"text": "Back in July, OpenAI’s latest language model, GPT-3, dazzled with its ability to churn out paragraphs that look as if they could have been written by a human. People started showing off how GPT-3 could also autocomplete code or fill in blanks in spreadsheets.\nIn one example, Twitter employee Paul Katsen tweeted “the spreadsheet function to rule them all,” in which GPT-3 fills out columns by itself, pulling in data for US states: the population of Michigan is 10.3 million, Alaska became a state in 1906, and so on.\nExcept that GPT-3 can be a bit of a bullshitter. The population of Michigan has never been 10.3 million, and Alaska became a state in 1959.\nLanguage models like GPT-3 are amazing mimics, but they have little sense of what they’re actually saying. “They’re really good at generating stories about unicorns,” says Mike Tung, CEO of Stanford startup Diffbot. “But they’re not trained to be factual.”\nThis is a problem if we want AIs to be trustworthy. That’s why Diffbot takes a different approach. It is building an AI that reads every page on the entire public web, in multiple languages, and extracts as many facts from those pages as it can.\nLike GPT-3, Diffbot’s system learns by vacuuming up vast amounts of human-written text found online. But instead of using that data to train a language model, Diffbot turns what it reads into a series of three-part factoids that relate one thing to another: subject, verb, object.\nPointed at my bio, for example, Diffbot learns that Will Douglas Heaven is a journalist; Will Douglas Heaven works at MIT Technology Review; MIT Technology Review is a media company; and so on. Each of these factoids gets joined up with billions of others in a sprawling, interconnected network of facts. This is known as a knowledge graph.\nKnowledge graphs are not new. They have been around for decades, and were a fundamental concept in early AI research. But constructing and maintaining knowledge graphs has typically been done by hand, which is hard. This also stopped Tim Berners-Lee from realizing what he called the semantic web, which would have included information for machines as well as humans, so that bots could book our flights, do our shopping, or give smarter answers to questions than search engines.\nA few years ago, Google started using knowledge graphs too. Search for “Katy Perry” and you will get a box next to the main search results telling you that Katy Perry is an American singer-songwriter with music available on YouTube, Spotify, and Deezer. You can see at a glance that she is married to Orlando Bloom, she’s 35 and worth $125 million, and so on. Instead of giving you a list of links to pages about Katy Perry, Google gives you a set of facts about her drawn from its knowledge graph.\nBut Google only does this for its most popular search terms. Diffbot wants to do it for everything. By fully automating the construction process, Diffbot has been able to build what may be the largest knowledge graph ever.\nAlongside Google and Microsoft, it is one of only three US companies that crawl the entire public web. “It definitely makes sense to crawl the web,” says Victoria Lin, a research scientist at Salesforce who works on natural-language processing and knowledge representation. “A lot of human effort can otherwise go into making a large knowledge base.” Heiko Paulheim at the University of Mannheim in Germany agrees: “Automation is the only way to build large-scale knowledge graphs.”\nSuper surfer\nTo collect its facts, Diffbot’s AI reads the web as a human would—but much faster. Using a super-charged version of the Chrome browser, the AI views the raw pixels of a web page and uses image-recognition algorithms to categorize the page as one of 20 different types, including video, image, article, event, and discussion thread. It then identifies key elements on the page, such as headline, author, product description, or price, and uses NLP to extract facts from any text.\nEvery three-part factoid gets added to the knowledge graph. Diffbot extracts facts from pages written in any language, which means that it can answer queries about Katy Perry, say, using facts taken from articles in Chinese or Arabic even if they do not contain the term “Katy Perry.”\nBrowsing the web like a human lets the AI see the same facts that we see. It also means it has had to learn to navigate the web like us. The AI must scroll down, switch between tabs, and click away pop-ups. “The AI has to play the web like a video game just to experience the pages,” says Tung.\nDiffbot crawls the web nonstop and rebuilds its knowledge graph every four to five days. According to Tung, the AI adds 100 million to 150 million entities each month as new people pop up online, companies are created, and products are launched. It uses more machine-learning algorithms to fuse new facts with old, creating new connections or overwriting out-of-date ones. Diffbot has to add new hardware to its data center as the knowledge graph grows.\nResearchers can access Diffbot’s knowledge graph for free. But Diffbot also has around 400 paying customers. The search engine DuckDuckGo uses it to generate its own Google-like boxes. Snapchat uses it to extract highlights from news pages. The popular wedding-planner app Zola uses it to help people make wedding lists, pulling in images and prices. NASDAQ, which provides information about the stock market, uses it for financial research.\nFake shoes\nAdidas and Nike even use it to search the web for counterfeit shoes. A search engine will return a long list of sites that mention Nike trainers. But Diffbot lets these companies look for sites that are actually selling their shoes, rather just talking about them.\nFor now, these companies must interact with Diffbot using code. But Tung plans to add a natural-language interface. Ultimately, he wants to build what he calls a “universal factoid question answering system”: an AI that could answer almost anything you asked it, with sources to back up its response.\nTung and Lin agree that this kind of AI cannot be built with language models alone. But better yet would be to combine the technologies, using a language model like GPT-3 to craft a human-like front end for a know-it-all bot.\nStill, even an AI that has its facts straight is not necessarily smart. “We’re not trying to define what intelligence is, or anything like that,” says Tung. “We’re just trying to build something useful.”",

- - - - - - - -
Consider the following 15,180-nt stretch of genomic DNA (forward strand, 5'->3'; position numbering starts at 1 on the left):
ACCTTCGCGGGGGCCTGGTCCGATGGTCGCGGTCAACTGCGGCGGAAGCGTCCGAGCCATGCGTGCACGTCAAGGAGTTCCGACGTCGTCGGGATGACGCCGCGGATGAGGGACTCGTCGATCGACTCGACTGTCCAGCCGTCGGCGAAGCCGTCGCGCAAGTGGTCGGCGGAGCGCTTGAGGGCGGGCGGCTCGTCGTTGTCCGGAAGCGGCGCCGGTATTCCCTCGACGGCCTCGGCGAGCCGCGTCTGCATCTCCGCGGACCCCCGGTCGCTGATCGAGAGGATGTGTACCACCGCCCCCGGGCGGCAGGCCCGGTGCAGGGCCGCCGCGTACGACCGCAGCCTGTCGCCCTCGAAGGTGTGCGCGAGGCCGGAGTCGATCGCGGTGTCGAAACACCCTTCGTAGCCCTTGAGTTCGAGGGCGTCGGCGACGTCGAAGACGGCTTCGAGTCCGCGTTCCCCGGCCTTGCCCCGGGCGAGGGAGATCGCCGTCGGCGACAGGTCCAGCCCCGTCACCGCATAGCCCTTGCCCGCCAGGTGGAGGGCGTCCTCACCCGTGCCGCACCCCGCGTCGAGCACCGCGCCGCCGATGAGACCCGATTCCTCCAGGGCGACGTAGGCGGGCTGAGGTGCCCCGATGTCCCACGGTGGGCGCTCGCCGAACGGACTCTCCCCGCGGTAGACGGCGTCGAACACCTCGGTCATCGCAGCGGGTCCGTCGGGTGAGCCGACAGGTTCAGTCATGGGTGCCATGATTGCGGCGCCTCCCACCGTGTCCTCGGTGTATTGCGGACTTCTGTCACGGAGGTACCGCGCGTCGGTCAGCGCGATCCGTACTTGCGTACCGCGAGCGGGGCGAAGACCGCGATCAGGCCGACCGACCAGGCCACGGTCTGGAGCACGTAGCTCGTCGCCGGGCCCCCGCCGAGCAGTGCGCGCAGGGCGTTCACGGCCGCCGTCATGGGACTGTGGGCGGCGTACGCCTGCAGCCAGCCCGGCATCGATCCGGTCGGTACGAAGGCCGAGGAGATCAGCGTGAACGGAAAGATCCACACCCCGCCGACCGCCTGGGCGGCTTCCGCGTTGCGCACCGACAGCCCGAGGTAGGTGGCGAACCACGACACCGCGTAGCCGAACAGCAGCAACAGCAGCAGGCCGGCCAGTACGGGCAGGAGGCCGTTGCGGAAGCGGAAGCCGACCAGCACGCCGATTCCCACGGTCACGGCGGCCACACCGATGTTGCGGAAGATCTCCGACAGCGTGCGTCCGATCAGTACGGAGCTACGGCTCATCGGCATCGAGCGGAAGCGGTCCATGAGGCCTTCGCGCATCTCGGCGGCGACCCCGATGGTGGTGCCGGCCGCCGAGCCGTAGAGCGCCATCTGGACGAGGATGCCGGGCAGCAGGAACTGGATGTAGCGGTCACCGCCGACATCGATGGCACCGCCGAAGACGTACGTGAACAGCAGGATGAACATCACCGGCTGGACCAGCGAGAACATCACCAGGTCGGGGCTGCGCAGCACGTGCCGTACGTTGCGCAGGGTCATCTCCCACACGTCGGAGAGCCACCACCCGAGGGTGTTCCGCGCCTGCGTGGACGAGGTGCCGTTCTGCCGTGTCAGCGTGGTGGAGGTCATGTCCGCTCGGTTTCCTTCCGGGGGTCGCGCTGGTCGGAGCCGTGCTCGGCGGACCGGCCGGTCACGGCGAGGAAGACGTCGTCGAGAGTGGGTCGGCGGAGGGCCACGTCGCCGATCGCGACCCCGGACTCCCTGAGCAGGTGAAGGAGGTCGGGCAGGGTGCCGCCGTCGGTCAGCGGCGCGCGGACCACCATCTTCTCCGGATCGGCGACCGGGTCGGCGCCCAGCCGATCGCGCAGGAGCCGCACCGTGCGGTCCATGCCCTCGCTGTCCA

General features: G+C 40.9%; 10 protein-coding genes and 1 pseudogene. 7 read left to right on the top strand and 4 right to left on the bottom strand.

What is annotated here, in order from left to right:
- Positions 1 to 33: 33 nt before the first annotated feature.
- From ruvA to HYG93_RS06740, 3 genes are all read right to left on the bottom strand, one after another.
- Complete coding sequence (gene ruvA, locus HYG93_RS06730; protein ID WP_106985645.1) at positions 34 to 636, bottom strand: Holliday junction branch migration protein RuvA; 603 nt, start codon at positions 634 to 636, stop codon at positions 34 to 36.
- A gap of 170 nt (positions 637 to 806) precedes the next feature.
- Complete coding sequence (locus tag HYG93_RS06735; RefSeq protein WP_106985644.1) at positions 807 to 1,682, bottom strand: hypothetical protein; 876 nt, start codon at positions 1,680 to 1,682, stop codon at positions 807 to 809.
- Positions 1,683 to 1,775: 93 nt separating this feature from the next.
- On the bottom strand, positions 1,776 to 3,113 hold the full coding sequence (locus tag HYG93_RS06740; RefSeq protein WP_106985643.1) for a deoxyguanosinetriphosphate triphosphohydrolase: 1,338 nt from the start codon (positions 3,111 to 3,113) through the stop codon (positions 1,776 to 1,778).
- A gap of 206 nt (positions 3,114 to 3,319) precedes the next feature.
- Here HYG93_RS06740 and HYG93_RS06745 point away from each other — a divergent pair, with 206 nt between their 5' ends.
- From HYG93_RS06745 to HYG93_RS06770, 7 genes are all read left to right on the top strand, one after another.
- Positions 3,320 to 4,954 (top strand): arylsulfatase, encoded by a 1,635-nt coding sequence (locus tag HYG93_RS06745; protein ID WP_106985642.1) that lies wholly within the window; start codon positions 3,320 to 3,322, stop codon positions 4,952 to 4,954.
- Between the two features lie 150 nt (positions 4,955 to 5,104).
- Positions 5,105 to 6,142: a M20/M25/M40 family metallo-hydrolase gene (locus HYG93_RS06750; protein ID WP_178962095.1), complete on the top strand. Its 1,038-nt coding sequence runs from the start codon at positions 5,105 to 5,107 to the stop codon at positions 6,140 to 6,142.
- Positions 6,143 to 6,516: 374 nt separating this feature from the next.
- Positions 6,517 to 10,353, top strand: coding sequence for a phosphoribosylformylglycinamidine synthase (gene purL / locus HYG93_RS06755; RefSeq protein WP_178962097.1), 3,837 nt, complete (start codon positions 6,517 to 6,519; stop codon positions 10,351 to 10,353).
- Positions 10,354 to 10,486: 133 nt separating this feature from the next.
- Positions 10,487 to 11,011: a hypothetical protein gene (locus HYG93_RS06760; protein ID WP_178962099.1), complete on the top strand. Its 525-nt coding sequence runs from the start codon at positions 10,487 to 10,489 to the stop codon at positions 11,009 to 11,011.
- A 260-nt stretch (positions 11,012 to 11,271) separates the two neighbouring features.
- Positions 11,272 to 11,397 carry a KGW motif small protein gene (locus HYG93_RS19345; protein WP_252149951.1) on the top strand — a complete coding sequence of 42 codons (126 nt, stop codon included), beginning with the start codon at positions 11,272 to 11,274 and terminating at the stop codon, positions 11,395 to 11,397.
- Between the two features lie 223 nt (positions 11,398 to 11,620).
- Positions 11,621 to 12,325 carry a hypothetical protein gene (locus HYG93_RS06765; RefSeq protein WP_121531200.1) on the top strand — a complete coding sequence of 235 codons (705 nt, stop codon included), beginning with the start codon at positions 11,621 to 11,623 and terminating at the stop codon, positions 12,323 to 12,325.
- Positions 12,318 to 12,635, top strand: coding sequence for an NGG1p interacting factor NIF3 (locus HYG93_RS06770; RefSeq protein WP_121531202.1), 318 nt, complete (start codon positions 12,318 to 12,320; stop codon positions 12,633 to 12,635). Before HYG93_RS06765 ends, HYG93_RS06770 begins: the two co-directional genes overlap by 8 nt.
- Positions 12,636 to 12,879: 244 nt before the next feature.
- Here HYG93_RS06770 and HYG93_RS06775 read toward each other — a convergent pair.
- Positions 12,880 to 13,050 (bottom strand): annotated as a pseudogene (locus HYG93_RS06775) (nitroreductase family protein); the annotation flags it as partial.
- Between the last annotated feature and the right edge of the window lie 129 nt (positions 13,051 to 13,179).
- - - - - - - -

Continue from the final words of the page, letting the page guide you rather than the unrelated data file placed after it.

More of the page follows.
"authors": [
        {
          "name": "Will Douglas Heavenarchive page",
          "link": "technologyreview.com/author/will-douglas-heaven"
        }
      ]
    }
  ],
  "type": "article",
  "title": "This know-it-all AI learns by reading the entire web nonstop | MIT Technology Review"
}

Optional Fields

Specify each field desired (comma delimited) in the &fields= argument. In addition to the fields listed below, there are also more fields available with all Extract APIs .

Field

Description

quotes

Returns quotes found in the article text and who said them. For English-language text only.

Language
Authentication
Query
Click Try It! to start a request and see the response here!